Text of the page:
the second wall of the second container having properties of being disposed in juxtaposition to the object to maintain the object at the constant temperature; whereby the heat or cold generated by said first means passes through the first walls-of said first and second containers and is retained by said second means.
2. The combination as defined in claim 1 wherein:
said first walls of said first and second containers are heat scalable and said first walls of said first and second containers are sealed at their peripheries; whereby said heat sealed walls are in contact substantially throughout their entire surface thereby facilitating the transfer of heat between said first and second containers.
3. The combination as defined in claim 1 wherein the second means comprises at least one chemical having a latent heat of fusion greater than joules per gram.
4. A combination as defined in claim 1 further comprising:
an insulating material in juxtaposition to said second wall of said second container, said insulating material being capable of moderating the temperature constant to a temperature of reduced magnitude for application to said object.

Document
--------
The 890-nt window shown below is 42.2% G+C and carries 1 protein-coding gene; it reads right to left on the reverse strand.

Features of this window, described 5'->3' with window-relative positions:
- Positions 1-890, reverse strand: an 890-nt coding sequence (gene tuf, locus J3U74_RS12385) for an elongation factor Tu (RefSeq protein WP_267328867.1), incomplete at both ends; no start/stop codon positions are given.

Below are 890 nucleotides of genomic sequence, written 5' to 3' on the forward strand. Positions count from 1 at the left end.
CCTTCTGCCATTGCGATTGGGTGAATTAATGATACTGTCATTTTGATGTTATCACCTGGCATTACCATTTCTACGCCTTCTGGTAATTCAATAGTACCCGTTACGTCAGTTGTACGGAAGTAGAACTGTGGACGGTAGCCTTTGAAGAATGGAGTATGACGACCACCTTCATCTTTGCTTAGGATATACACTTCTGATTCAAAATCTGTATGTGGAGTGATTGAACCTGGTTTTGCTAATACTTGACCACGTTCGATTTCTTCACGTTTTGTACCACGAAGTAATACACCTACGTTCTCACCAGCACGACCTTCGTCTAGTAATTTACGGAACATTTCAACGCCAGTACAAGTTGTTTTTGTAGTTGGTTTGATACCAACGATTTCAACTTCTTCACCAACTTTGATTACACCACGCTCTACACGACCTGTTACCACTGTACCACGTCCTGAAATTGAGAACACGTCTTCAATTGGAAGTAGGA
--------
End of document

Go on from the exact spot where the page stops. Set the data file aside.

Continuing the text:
5. The combination as defined in claim 4 wherein said chemical comprises disodium monohydrogen phosphate dodecahydrate and said latent heat of fusion is absorbed substantially at a temperature of 36.1C.
6. The combination as defined in claim 1 further comprising:
at least one seal extending between the edges of said second container to form a plurality of compartments capable of containing said second means whereby the rupture of a single compartment does not result in the release of said second means from the remaining compartments; and
said second means comprising at least one chemical having characteristics for undergoing a reversible change of state between the temperatures of 25C and 45C.
7. The combination as defined in claim 6 wherein said second means comprises at least one chemical having a latent heat of fusion greater than 150 joules per gram.
8. A reusable portable combination for transferring at least a portion of saidsolid chemical being capable heat between an exterior source and an object at a subof undergoing a first transformation to a liquid stantially constant temperature comprising: state at the contant temperature as the heat is abchemical means having properties transferring heat sorbed;